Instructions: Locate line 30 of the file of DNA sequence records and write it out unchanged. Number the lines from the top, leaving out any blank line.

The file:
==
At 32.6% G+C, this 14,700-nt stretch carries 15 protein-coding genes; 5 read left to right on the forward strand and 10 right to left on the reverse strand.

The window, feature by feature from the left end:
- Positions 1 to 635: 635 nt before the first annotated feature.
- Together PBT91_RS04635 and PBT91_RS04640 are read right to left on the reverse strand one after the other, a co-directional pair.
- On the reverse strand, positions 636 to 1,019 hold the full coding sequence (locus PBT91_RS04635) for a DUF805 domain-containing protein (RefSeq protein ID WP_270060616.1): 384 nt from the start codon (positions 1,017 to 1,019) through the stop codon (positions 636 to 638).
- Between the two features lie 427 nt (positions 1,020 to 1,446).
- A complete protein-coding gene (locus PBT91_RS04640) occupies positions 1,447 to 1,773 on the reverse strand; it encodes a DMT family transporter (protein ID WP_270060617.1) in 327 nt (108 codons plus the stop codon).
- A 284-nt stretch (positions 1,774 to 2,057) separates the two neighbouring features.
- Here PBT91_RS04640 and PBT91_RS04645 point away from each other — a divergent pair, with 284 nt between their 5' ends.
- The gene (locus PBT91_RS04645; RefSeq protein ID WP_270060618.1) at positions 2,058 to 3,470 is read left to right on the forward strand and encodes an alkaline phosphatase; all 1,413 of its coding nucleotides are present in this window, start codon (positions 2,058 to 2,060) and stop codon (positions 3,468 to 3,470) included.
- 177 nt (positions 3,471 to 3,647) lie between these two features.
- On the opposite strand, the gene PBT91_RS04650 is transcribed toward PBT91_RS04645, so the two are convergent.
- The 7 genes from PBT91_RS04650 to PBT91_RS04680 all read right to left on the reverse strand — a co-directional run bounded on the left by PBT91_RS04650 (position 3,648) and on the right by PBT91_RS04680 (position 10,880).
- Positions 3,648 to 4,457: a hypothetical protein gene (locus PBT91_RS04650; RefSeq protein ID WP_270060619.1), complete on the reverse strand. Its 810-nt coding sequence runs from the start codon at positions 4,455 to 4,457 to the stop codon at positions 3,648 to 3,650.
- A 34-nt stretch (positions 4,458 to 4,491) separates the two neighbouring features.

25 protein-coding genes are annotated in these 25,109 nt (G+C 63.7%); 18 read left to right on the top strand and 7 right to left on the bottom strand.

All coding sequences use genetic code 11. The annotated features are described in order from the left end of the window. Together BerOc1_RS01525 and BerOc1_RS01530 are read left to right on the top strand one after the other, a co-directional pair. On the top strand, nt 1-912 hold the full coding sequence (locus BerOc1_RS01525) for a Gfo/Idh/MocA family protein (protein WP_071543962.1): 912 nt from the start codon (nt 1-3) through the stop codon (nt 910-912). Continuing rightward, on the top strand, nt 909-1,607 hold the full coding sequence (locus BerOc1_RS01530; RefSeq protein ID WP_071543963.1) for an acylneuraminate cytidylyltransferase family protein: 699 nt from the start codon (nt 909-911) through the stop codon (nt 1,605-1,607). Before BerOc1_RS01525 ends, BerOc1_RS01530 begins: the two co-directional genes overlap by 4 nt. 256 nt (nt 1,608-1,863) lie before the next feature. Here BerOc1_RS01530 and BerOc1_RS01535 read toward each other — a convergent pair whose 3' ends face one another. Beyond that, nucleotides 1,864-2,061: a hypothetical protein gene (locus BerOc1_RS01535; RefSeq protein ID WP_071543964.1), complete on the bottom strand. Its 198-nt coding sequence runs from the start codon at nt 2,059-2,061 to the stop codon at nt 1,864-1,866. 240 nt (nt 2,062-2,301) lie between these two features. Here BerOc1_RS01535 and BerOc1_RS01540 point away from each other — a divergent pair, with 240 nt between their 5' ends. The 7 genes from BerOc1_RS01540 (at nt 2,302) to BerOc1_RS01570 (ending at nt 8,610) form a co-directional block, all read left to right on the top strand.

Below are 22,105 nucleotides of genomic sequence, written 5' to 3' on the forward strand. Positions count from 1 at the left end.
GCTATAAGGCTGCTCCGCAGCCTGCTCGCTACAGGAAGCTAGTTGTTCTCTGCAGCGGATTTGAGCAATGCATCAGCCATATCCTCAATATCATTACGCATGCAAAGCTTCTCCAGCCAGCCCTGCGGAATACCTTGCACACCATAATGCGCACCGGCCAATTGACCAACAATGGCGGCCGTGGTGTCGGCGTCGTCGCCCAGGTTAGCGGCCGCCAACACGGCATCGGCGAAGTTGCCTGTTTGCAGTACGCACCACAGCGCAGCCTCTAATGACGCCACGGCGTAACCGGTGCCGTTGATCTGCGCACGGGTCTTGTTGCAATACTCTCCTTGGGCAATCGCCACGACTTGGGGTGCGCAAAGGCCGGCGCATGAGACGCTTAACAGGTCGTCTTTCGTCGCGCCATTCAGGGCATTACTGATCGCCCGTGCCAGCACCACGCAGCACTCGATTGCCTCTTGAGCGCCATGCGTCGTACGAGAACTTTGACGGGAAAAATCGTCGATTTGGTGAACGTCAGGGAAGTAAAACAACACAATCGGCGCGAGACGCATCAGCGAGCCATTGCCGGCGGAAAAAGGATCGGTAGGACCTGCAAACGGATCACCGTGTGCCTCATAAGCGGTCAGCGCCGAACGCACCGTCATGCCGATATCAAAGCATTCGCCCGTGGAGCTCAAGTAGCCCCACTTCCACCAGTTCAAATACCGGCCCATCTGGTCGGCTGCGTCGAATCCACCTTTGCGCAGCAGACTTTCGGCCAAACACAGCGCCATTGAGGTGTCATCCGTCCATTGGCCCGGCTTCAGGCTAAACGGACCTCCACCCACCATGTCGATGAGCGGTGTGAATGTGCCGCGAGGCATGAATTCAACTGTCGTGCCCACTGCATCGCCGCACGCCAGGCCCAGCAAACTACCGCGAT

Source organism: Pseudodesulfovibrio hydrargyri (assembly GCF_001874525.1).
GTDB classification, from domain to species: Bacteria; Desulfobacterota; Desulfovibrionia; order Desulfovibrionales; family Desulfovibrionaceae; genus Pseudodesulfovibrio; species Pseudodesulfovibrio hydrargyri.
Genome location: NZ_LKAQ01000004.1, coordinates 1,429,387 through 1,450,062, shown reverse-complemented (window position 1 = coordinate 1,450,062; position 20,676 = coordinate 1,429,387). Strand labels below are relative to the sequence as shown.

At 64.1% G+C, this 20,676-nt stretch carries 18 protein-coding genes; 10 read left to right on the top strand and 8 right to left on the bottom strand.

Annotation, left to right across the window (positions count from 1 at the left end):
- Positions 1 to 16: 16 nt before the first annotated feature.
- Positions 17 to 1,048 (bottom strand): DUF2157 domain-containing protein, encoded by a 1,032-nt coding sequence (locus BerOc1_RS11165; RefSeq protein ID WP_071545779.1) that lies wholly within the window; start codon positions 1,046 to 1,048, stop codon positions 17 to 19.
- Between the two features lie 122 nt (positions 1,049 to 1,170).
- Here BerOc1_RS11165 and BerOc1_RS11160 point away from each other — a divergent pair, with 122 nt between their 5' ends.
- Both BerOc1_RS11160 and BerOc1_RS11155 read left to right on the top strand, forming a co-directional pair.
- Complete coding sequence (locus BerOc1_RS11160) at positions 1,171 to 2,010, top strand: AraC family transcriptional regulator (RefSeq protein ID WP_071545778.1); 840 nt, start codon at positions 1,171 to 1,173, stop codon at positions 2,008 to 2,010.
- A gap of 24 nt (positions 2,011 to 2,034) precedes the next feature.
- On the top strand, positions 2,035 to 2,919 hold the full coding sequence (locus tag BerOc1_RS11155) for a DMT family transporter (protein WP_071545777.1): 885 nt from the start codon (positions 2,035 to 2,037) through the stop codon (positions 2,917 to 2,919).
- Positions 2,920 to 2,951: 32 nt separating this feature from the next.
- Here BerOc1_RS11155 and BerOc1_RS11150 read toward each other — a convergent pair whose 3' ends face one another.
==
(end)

- Complete coding sequence (locus BerOc1_RS11160) at positions 1,171 to 2,010, top strand: AraC family transcriptional regulator (RefSeq protein ID WP_071545778.1); 840 nt, start codon at positions 1,171 to 1,173, stop codon at positions 2,008 to 2,010.